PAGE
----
Indonesia has pledged to cut its greenhouse gas emissions by 29 percent by 2030 through stepping up protection of forests and boosting the renewable energy sector, but observers criticised the plan as lacking in detail.
Indonesia, one of the world's biggest greenhouse gas emitters, said it would reduce deforestation, restore degraded forests, and lift the share of renewable energy to almost a quarter of the national energy mix in a decade, according to the country's official UN filing.
The sprawling archipelago is home to vast tracts of tropical rain forest but much has been felled in recent years, to be sold as timber and to make way for palm oil and pulp plantations, greatly increasing the country's emissions.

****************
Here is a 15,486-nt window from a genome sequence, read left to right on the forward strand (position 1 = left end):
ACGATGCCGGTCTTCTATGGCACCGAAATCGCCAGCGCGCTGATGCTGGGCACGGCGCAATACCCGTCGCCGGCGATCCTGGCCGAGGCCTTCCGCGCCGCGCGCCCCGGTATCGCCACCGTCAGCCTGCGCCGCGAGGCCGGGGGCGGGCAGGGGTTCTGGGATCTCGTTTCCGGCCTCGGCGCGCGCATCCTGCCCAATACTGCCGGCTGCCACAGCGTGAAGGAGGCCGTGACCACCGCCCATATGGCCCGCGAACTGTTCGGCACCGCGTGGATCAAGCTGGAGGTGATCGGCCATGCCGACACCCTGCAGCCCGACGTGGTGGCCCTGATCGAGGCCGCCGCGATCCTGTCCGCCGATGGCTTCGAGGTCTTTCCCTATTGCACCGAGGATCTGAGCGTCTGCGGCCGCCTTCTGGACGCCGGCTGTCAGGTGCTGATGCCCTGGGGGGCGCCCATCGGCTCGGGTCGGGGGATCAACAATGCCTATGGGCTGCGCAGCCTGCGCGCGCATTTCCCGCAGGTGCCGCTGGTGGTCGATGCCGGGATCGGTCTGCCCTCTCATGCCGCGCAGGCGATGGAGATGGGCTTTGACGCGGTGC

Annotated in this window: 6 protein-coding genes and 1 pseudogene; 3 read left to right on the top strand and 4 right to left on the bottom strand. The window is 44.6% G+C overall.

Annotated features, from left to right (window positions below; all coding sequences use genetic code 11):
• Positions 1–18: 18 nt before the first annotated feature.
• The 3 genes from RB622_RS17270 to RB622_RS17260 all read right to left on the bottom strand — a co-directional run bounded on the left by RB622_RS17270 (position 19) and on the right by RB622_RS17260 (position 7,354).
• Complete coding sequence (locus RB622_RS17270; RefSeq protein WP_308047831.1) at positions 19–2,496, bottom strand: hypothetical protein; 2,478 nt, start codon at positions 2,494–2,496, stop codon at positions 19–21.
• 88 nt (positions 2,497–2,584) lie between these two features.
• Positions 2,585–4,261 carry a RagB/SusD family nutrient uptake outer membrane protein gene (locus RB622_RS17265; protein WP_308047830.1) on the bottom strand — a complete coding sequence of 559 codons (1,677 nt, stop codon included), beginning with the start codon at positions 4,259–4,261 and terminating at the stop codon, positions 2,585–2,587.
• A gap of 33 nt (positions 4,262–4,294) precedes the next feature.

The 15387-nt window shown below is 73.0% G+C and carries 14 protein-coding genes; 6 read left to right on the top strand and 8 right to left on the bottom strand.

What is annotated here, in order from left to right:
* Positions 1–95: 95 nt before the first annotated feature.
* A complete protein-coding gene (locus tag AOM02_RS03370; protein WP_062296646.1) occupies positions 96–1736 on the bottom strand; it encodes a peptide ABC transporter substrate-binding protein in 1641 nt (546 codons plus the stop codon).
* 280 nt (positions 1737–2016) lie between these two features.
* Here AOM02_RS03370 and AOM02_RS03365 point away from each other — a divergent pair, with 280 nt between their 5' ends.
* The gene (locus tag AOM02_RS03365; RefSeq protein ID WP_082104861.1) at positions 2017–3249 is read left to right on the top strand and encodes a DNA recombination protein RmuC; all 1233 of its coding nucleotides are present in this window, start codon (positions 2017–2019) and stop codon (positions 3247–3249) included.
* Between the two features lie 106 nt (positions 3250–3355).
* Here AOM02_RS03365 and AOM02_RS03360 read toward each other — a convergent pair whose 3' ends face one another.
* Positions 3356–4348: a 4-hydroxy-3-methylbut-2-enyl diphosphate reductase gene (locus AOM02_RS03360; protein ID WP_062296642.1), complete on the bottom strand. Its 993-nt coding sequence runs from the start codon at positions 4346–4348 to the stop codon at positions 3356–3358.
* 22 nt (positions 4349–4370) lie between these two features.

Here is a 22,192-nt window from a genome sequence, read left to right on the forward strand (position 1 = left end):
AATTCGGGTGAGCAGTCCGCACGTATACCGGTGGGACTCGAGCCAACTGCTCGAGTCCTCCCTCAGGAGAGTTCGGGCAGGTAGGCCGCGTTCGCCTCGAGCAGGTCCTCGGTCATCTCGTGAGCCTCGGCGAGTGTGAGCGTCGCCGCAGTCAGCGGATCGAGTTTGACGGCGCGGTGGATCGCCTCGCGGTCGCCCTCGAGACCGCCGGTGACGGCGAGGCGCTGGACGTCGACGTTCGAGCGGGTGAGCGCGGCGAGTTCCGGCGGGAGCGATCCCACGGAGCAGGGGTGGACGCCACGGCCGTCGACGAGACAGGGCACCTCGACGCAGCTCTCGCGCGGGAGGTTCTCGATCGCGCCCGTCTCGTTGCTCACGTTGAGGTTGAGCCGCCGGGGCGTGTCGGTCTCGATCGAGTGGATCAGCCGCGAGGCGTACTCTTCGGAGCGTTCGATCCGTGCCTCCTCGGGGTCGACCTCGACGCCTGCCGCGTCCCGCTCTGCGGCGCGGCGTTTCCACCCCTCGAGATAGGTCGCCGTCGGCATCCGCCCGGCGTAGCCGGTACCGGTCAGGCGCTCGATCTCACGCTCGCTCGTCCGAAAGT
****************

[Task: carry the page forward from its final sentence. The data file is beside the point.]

The 29 percent reduction by 2030 is relative to a business-as-usual scenario without climate action, according to the pledge filed on Thursday, the latest to be submitted ahead of UN talks on a climate rescue pact in December in Paris.
With international assistance, such as financing, the pledge raises the target to a 41-percent cut by 2030. Previously in 2009, Indonesia had vowed to cut emissions by 26 percent by 2020.
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